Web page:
How to Confidently Say "No" at Work

When you’re at work, it’s easy to be caught up in a whirlwind of trying to impress the boss. You want to be good at what you do, while building up to that elusive promotion, and sometimes that means you feel like you need to say yes to everything that is asked of you.

Here’s a secret for you: you don’t.

Sometimes, you need to say yes. You say yes to a new office. To new promotions. To new pay rises. And then there are other times that saying ‘no’ is the best thing that you could do for yourself at work. No, you don’t want that extra overtime. No, you don’t want to head up another project when you’re already leading four of them. No, you don’t support the idea that your colleague just put forward. Saying ‘no’ doesn’t mean that you don’t want to progress in your company; it simply means that you value your time for yourself on occasion.

You need to know your rights in the workplace, because all to often people say yes because they feel like they have no other choice. Contacting to find out if you’ve been mistreated simply for not taking that extra overtime or disagreeing with your boss is important. Your work is a big part of your life, but that doesn’t mean that you need to give up everything about yourself for work. The key is knowing HOW to say no in a polite and diplomatic way.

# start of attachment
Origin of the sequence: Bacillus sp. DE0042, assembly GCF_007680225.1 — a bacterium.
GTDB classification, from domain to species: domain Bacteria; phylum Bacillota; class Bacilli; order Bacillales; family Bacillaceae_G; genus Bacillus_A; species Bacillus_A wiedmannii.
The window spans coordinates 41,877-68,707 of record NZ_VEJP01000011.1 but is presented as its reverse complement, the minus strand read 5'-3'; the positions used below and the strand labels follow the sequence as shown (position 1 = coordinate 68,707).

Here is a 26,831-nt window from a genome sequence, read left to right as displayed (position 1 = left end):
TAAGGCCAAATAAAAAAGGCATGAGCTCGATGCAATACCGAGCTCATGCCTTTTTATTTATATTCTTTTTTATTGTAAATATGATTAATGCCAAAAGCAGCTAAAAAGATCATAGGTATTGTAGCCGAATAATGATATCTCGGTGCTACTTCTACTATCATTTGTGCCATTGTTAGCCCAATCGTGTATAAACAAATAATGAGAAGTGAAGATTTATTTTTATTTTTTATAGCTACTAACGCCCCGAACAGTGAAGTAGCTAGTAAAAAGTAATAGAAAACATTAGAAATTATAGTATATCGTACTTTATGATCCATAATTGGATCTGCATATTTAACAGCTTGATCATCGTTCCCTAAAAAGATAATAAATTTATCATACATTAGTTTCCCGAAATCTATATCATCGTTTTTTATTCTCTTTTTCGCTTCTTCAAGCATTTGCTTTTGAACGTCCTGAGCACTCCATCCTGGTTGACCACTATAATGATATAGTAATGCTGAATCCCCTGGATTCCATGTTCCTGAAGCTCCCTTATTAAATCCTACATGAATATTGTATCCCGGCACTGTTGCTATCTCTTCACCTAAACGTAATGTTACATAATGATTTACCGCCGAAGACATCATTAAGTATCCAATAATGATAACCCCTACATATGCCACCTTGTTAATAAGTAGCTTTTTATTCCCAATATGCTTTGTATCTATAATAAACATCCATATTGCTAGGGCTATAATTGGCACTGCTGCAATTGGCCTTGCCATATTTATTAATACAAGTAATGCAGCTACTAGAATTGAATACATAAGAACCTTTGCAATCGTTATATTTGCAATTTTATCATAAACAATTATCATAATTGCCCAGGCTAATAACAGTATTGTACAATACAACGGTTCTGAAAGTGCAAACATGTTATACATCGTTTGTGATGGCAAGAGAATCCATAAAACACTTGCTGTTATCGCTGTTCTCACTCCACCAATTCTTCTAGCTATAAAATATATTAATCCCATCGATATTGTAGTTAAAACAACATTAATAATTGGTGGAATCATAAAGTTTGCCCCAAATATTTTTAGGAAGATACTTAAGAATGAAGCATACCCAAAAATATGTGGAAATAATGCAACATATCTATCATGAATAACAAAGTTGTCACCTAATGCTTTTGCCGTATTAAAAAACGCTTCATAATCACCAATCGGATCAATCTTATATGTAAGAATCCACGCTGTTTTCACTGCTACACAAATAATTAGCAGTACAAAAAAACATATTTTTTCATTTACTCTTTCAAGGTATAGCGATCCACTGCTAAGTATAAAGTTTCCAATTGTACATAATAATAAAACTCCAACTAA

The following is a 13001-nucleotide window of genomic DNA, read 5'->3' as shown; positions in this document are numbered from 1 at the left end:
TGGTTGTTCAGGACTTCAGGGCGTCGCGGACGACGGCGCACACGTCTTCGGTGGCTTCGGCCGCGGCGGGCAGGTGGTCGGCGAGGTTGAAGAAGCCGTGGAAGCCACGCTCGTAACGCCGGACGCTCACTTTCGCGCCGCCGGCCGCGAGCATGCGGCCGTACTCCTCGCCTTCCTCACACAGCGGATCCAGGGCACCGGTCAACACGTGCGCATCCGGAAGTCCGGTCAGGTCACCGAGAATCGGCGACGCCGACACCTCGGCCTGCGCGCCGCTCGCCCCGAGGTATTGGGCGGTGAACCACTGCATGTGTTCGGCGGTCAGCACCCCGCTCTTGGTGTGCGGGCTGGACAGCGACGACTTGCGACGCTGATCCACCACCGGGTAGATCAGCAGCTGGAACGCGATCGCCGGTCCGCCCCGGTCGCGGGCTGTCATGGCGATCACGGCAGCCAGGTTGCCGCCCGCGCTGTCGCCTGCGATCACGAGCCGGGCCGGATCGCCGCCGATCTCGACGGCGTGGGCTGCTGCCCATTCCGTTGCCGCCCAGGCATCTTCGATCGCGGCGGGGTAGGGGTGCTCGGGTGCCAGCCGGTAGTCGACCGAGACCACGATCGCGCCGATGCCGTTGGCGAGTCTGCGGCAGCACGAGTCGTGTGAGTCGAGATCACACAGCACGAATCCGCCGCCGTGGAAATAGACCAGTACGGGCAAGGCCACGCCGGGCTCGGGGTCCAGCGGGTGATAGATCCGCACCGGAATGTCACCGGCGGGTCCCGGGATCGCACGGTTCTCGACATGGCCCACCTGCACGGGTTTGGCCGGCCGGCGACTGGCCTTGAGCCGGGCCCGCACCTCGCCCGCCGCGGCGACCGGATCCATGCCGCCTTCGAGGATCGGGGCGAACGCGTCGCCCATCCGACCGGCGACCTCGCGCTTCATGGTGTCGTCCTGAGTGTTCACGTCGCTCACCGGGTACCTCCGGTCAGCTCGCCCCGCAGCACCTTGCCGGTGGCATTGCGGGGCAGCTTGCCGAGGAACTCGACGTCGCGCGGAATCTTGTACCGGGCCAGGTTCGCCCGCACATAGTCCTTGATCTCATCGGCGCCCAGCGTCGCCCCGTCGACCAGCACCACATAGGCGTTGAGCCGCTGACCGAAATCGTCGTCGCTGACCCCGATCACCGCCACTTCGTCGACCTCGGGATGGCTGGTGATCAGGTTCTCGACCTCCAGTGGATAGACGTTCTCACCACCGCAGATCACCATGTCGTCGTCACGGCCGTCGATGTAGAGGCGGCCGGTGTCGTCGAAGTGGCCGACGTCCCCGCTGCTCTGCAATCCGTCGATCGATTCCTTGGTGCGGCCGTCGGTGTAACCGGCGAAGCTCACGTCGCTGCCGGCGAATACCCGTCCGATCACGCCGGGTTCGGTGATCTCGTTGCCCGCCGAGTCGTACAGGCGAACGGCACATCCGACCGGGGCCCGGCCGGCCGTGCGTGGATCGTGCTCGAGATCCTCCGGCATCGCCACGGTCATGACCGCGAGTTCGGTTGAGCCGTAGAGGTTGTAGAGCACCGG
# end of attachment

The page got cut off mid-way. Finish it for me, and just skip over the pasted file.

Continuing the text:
To Your Boss

When you’re barely keeping your head above water due to volume and you’re asked to take on more, it’s perfectly acceptable to decline. Instead of answering with a blunt ‘no’ or using passive aggressive behaviour to suggest you’ve been overloaded with work, simply thank them for the opportunity and explain that you are working on other projects.

To Co-Workers

It’s nice to be nice and help people, but sometimes you just don’t have the time or inclination in the workplace. Don’t lie about your expertise, just explain that at this time you’re not interested in taking on new projects just yet.

To Employees

You want to be a good leader and encourage personal and professional development, every employer does. The thing is, you can’t always be everything to everyone at every minute of the day. You also need to give your staff that time of day to listen to their ideas, but sometimes their ideas won’t work for your vision. Try thanking them for their thoughts and explain why they wouldn’t work right now.

In Conclusion

No one wants to be that ‘no’ person, who can’t tell people yes, ever. The problem is that by saying ‘yes’ all the time, you get taken advantage of in the workplace and people then come to rely on you to do everything - also not what you want. Every once in a while, you need to weigh up what’ll work for YOU and decide for you what’s best. Don’t be afraid to be real.